"Together these studies cover an enormous therapeutic range, but each has the potential to change the day-to-day management of patients with cardiovascular disease," said Matthew R. Wolff, M.D., F.A.C.C., University of Wisconsin.
Prospective, Randomized Comparison of Heparin Plus IIb/IIIa Inhibition and Bivalirudin With or Without IIb/IIIa Inhibition in Patients With Acute Coronary Syndromes: The ACUITY Trial
When the final results of the ACUITY trial are unveiled, they are expected to show whether a synthetic version of an anti-clotting compound can improve on existing medical therapy for patients with acute coronary syndromes (ACS). The Acute Catheterization and Urgent Intervention Triage Strategy (ACUITY) trial compared the direct thrombin inhibitor bivalirudin, with or without a glycoprotein IIb/IIIa inhibitor (GPI, which prevents platelets from clumping together to form a blood clot), to the indirect thrombin inhibitor heparin, plus a GPI. The study is part of ongoing research aimed at improving clinical outcomes in ACS therapy while limiting the risk of serious bleeding.
Acute coronary syndrome is an umbrella diagnosis that encompasses both unstable angina and a type of heart attack known as non-ST elevation myocardial infarction (NSTEMI). Today, drug therapy typically consists of aspirin, clopidogrel, heparin, and a GPI. Each of these medications interferes at a specific point in the blood clotting process in the coronary artery. Patients also typically have angiography within a few days to determine whether further, invasive treatment with angioplasty or bypass graft surgery is needed to restore full blood flow to the heart.
The ACUITY trial was led by Gregg W. Stone, M.D., F.A.C.C., Columbia University Medical Center and the Cardiovascular Research Foundation, New York City. He and his colleagues from 448 medical centers in 17 countries randomly assigned 13,820 patients with moderate-to-high-risk ACS to one of three treatments: heparin (conventional, unfractionated or a low-molecular-weight alternative, enoxaparin) plus GPI, bivalirudin plus GPI, or bivalirudin alone. One month after treatment, investigators measured the net clinical benefit, which balances the risks of ACS itself--death, heart attack, or an unplanned procedure to open the blocked coronary artery--against the major bleeding risks of anti-clotting therapy.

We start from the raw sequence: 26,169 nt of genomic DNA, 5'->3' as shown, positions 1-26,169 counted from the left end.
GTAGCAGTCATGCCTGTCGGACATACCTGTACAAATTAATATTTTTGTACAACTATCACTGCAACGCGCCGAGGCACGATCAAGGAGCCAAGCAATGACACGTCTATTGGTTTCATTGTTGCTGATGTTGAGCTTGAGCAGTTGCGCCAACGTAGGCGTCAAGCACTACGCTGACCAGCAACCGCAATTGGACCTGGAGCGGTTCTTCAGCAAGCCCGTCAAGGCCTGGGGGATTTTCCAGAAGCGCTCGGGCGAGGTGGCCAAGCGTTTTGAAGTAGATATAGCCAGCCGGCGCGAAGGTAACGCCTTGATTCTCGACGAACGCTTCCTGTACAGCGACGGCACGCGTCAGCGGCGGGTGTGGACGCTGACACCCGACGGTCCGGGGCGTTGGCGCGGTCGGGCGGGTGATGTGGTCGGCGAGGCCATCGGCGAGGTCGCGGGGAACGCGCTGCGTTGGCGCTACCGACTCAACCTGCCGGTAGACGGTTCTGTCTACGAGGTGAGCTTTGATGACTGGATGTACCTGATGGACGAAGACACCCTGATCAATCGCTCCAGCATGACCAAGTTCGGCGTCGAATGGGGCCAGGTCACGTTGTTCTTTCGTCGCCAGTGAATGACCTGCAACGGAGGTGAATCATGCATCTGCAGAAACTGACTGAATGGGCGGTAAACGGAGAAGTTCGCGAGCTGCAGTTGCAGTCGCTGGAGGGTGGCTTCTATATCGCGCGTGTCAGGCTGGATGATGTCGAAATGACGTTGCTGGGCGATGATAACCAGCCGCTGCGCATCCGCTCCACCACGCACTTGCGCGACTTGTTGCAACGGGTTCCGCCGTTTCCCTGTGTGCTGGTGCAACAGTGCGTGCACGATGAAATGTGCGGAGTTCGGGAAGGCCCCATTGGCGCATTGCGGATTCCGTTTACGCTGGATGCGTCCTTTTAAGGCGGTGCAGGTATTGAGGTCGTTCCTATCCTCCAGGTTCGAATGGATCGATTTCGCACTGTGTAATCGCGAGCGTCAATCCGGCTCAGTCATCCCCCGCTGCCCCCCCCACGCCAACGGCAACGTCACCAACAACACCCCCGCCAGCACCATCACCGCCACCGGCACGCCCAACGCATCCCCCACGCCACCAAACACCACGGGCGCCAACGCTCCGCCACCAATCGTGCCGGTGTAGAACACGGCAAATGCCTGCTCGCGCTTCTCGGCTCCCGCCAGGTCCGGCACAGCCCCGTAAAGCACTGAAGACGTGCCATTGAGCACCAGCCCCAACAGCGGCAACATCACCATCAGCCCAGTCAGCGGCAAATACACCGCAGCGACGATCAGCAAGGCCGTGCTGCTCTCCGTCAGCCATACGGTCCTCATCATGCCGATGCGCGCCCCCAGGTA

Dr. Stone will present the results of the ACUITY trial in a Late Breaking Clinical Trials session on Sunday, March 12, at 11:36 a.m.
Pexelizumab, a Terminal Complement Inhibitor in Coronary Artery Bypass Graft Surgery: Results From the Pexelizumab for the Reduction of Infarction and Mortality in CABG II Trial (PRIMOCABG II)
Use of a cardiopulmonary bypass (CPB) machine to circulate blood outside the body enables surgeons to stop the heart during coronary artery bypass grafting (CABG), but it also provokes an inflammatory response that increases the risk of heart attack and death. In addition, cardiac surgery subjects the heart itself to inflammatory injury when the blood supply is re-established. The international PRIMOCABG II trial will shed light on whether treatment with pexelizumab, a medication that inhibits one pathway in that inflammatory process, can improve outcomes in high-risk patients.
"The inflammatory response is natural and sometimes protective, but it can be harmful," said Peter K. Smith, M.D., chief of thoracic and cardiovascular surgery at Duke University Medical Center, Durham, NC.
"We are hoping that by inhibiting inflammation, we can make heart surgery and cardiopulmonary bypass safer."
One of the key participants in the inflammatory response is a family of proteins known as complement, which become activated in a cascade that results in an enzyme reaction and the release of the C5 portion of the protein.
One particularly harmful portion of the complement protein is C5a, which causes activation of white blood cells, vasoconstriction and ultimately, cell death. Pexelizumab binds to the C5 complement protein, inhibiting its cleavage that results in C5a and other complement fractions. A smaller previous study, PRIMOCABG I, showed that in moderate-risk patients, pexelizumab significantly reduced the risk of heart attack, but did not significantly reduce mortality.